WASHINGTON, April 9, 1862.
Major General McClellan.
My dear Sir.
Your despatches complaining that you are not properly sustained, while they do not offend me, do pain me very much.
Blenker's division was withdrawn from you before you left here, and you know the pressure under which I did it, and, as I thought, acquiesced in it – certainly not without reluctance.
After you left I ascertained that less than 20,000 unorganized men, without a single field battery, were all you designed to be left for the defense of Washington and Manassas Junction, and part of this even was to go to General Hooker's old position. General Banks' corps, once designed for Manassas Junction, was diverted and tied up on the line of Winchester and Strasburg, and could not leave it without again exposing the Upper Potomac and the Baltimore and Ohio Railroad. This presented, or would present when McDowell and Sumner should be gone, a great temptation to the enemy to turn back from the Rappahannock and sack Washington. My explicit order that Washington should, by the judgment of all the commanders of army corps, be left entirely secure, had been neglected. It was precisely this that drove me to detain McDowell.
I do not forget that I was satisfied with your arrangement to leave Banks at Manassas Junction; but when that arrangement was broken up and nothing was substituted for it, of course I was constrained to substitute something for it myself. And allow me to ask, do you really think I should permit the line from Richmond via Manassas Junction to this city to be entirely open except what resistance could be presented by less than 20,000 unorganized troops? This is a question which the country will not allow me to evade.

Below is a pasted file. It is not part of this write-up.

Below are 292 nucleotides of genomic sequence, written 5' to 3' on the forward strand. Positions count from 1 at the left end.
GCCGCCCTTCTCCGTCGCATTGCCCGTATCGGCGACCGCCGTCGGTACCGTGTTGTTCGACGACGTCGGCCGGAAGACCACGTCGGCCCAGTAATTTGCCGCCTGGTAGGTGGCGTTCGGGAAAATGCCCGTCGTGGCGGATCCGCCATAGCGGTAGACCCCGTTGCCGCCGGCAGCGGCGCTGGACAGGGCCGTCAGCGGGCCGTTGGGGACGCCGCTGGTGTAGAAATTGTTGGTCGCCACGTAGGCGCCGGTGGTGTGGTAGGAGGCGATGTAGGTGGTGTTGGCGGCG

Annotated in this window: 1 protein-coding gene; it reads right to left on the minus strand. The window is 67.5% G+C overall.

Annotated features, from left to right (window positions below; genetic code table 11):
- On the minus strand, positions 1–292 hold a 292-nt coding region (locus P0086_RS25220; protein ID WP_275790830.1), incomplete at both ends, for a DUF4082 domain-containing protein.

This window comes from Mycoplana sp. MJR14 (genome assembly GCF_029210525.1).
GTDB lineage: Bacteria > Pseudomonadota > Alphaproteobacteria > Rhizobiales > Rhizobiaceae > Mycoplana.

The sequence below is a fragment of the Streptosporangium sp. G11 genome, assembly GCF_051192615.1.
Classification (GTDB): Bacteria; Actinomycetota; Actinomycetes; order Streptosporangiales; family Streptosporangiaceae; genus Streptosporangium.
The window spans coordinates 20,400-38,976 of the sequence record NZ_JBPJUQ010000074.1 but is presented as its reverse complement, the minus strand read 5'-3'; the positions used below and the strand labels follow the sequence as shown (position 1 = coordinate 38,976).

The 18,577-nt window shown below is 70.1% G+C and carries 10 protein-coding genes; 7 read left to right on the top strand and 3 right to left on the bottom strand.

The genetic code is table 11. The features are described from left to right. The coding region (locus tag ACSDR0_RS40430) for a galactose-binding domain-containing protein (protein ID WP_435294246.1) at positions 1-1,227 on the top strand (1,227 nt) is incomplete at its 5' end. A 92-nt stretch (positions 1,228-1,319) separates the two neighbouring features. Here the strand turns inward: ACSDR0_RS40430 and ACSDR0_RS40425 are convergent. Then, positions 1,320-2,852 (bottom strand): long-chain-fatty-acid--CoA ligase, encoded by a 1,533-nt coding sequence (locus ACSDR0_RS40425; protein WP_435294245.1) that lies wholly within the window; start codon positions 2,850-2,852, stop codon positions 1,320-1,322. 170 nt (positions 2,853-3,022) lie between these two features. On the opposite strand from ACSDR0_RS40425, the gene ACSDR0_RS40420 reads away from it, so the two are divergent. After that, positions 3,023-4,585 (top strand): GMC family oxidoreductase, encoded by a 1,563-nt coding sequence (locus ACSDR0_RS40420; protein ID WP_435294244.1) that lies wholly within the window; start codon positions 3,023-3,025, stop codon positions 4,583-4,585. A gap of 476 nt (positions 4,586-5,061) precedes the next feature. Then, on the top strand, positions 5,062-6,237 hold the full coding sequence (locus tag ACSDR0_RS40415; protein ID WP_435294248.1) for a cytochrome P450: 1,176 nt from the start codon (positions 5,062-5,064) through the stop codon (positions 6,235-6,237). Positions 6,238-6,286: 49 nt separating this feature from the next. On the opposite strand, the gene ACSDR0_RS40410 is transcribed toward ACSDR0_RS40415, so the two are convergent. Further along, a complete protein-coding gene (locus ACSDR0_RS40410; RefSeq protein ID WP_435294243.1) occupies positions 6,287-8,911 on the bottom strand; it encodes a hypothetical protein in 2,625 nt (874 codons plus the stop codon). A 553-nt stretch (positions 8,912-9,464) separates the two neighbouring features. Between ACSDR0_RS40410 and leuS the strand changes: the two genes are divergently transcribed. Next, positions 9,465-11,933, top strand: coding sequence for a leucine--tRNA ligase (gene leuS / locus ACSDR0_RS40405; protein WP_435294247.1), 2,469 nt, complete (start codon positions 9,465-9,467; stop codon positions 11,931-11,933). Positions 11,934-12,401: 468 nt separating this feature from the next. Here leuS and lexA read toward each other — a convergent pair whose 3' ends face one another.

There is a curious mystery about the number of troops now with you. When I telegraphed you on the 6th, saying you had over 100,000 with you, I had just obtained from the Secretary of War a statement, taken, as he said, from your own returns, making 108,000 then with you and en route to you. You now say you will have but 85,000 when all en route to you shall have reached you. How can the discrepancy of 23,000 be accounted for?
As to General Wool's command, I understand it is doing for you precisely what's like number of your own would have to do if that command was away.
I suppose the whole force which has gone forward for you is with you by this time, and, if so, I think it is the precise time for you to strike a blow. By delay the enemy will relatively gain upon you – that is, he will gain faster by fortifications and re-enforcements than you can by re-enforcements alone.
And once more let me tell you it is indispensable to you that you strike a blow. I am powerless to help this. You will do me the justice to remember I always insisted that going down the bay in search of a field, instead of fighting at or near Manassas, was only shifting and not surmounting a difficulty; that we would find the same enemy and the same or equal intrenchments at either place. The country will not fail to note, is now noting, that the present hesitation to move upon an intrenched enemy is but the story of Manassas repeated.
I beg to assure you that I have never written you or spoken to you in greater kindness of feeling than now, nor with a fuller purpose to sustain you, so far as, in my most anxious judgment, I consistently can. But you must act.
Yours, very truly,
SOURCES: The War of the Rebellion: A Compilation of the Official Records of the Union and Confederate Armies, Series I, Volume 11, Part 1 (Serial No. 12), p. 15; A copy of this letter can be found in the Abraham Lincoln Papers at the Library of Congress; Roy P. Basler, Editor, The Collected Works of Abraham Lincoln, Vol. 5, p. 184-5;